Crossway Books (2000)
Genre: Biography/Church History
Aurelius Augustine [354-430]. Martin Luther [1483-1546]. John Calvin [1509-1564]. When we think of these men, we often get the picture of stained-glass saints who had some sort of deep unknowable union with God which we will never experience as they did.
John Piper, in this part one of The Swans Are Not Silent series, examines the lives of these three men with their imperfections who beheld the glory of God and were transformed by the work of the “sovereign joy” of His grace.
Neatly structured, the book begins with an introduction into all three men and how they all shared the passion to “. . . display above all things the glory of God through the exaltation of his omnipotent grace” (p.24). Piper then follows with part 1 as he gazes at the life of Augustine who abandoned all earthly pleasure for the sake of the “liberating power of holy pleasure.”
Following suit, part 2 focuses on Luther and his passion for the studying of the Word which led to his finding of the unadulterated gospel which ultimately paved the way to the Reformation itself.
Part 3 then looks at Calvin and his astonishment of the majesty of God revealed in Scripture which molded him to be a preacher of the Word and to proclaim it to the common people who had been denied it for so long. The book then finishes with four very practical lessons to be gleaned from the lives of these flawed saints whom God graciously used to reflect, however dimly, the glory of Himself.
- “God ordains that we gaze on his glory, dimly mirrored in the ministry of his flawed servants. He intends for us to consider their lives and peer through the imperfections of their faith and behold the beauty of their God . . . . The history of the world is a field strewn with broken stones, which are sacred altars designed to waken worship in the hearts of those will take time to read and remember . . . . Those who nurture their hope in the history of grace will live their lives to the glory of God” (pp.17,18).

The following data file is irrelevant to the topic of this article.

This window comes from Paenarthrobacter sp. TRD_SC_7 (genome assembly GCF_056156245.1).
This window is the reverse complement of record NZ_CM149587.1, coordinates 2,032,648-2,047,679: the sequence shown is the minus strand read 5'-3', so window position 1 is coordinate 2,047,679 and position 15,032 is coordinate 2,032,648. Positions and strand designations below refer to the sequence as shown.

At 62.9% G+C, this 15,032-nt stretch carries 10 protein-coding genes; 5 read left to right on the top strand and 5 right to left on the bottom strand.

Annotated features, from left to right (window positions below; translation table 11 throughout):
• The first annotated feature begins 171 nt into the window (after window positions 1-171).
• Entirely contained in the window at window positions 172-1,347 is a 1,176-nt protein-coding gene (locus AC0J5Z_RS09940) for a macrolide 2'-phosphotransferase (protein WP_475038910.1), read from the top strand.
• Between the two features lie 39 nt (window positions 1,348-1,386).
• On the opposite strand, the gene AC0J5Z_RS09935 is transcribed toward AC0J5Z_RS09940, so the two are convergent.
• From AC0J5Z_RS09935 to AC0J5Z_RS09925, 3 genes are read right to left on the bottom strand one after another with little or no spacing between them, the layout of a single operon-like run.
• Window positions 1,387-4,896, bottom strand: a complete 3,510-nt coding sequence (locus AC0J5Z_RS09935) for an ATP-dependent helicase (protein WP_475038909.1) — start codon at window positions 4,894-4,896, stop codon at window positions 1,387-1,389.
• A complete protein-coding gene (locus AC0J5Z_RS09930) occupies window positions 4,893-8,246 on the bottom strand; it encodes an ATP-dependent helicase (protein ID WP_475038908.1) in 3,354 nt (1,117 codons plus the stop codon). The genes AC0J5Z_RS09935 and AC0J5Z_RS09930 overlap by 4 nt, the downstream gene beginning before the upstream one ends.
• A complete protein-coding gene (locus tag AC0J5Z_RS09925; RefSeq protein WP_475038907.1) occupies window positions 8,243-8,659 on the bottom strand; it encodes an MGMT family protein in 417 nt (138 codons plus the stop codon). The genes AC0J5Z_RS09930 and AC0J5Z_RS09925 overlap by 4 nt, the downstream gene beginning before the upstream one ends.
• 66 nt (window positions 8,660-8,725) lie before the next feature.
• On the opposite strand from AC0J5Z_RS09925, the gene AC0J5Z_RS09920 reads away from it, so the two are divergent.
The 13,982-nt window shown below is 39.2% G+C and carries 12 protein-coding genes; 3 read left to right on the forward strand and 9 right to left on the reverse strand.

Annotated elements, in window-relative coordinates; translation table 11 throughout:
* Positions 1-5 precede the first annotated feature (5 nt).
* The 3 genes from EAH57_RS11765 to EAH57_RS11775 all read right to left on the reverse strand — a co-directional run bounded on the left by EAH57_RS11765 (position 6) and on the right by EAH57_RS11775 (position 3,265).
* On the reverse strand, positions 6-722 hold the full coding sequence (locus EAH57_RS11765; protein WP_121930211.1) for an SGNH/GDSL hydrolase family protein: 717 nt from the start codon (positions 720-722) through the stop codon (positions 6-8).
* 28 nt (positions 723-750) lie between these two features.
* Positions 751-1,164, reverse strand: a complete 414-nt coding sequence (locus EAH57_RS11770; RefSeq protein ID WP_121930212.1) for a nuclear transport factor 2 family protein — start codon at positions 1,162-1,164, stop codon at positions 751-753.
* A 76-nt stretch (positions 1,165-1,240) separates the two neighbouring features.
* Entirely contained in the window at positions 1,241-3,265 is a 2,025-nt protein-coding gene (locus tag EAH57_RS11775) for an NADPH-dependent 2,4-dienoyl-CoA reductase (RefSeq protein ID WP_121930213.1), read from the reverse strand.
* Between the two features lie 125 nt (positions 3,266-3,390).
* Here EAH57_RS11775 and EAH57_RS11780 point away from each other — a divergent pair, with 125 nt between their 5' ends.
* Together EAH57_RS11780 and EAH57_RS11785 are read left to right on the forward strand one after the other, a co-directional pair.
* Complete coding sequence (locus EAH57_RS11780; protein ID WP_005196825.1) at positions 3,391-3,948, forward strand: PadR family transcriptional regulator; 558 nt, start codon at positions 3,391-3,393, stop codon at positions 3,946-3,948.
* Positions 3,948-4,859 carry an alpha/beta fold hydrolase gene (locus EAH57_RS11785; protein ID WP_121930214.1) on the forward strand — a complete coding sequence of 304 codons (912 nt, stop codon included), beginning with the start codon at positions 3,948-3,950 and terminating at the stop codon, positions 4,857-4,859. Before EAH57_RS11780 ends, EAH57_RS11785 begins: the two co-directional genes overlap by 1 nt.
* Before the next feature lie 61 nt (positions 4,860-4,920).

- “Beware of replacing the pure mountain of Scripture with the sullied streams of great saints. They are precious, but they are not pure” (p.37).
- “We need to make plain that total depravity is not just badness, but blindness to beauty and deadness to joy; and unconditional election means that the completeness of our joy in Jesus was planned for us before we ever existed; and that limited atonement is the assurance that indestructible joy in God is infallibly secured by the blood of the covenant; and irresistible grace is the commitment and power of God’s love to make sure we don’t hold on to suicidal pleasures, and to set us free by the sovereign power of superior delights; and that the perseverance of the saints is the almighty work of God to keep us, through all affliction and suffering, for an inheritance of pleasures at God’s right hand forever” (p.73).
- “Prayer is the echo of the freedom and sufficiency of God in the heart of powerless man” (pp.110-111).
- “The quest for holiness is the quest for satisfaction in God. And satisfaction in God is a divine gift of sovereign joy . . . . The battle for holiness is a battle to be fought mainly by fueling the fires of our passion for Christ” (pp.145,146).
Though small and non-exhaustive, this book serves as a general introduction into these three men who unquestionably made an indelible impression on this world for the glory of God.
These men, though centuries apart from me, have become my dearest friends. In seeing the lives of these men, I see myself and my complete inadequacy before a holy and righteous God. They weren’t great at all, but they did serve a God who, under no obligation, used them mightily to turn this world upside down (or better said, rightside up). My heart’s passion has been rekindled by the gazing of these men who understood the glory of God better than I ever will. I hope it does the same for you.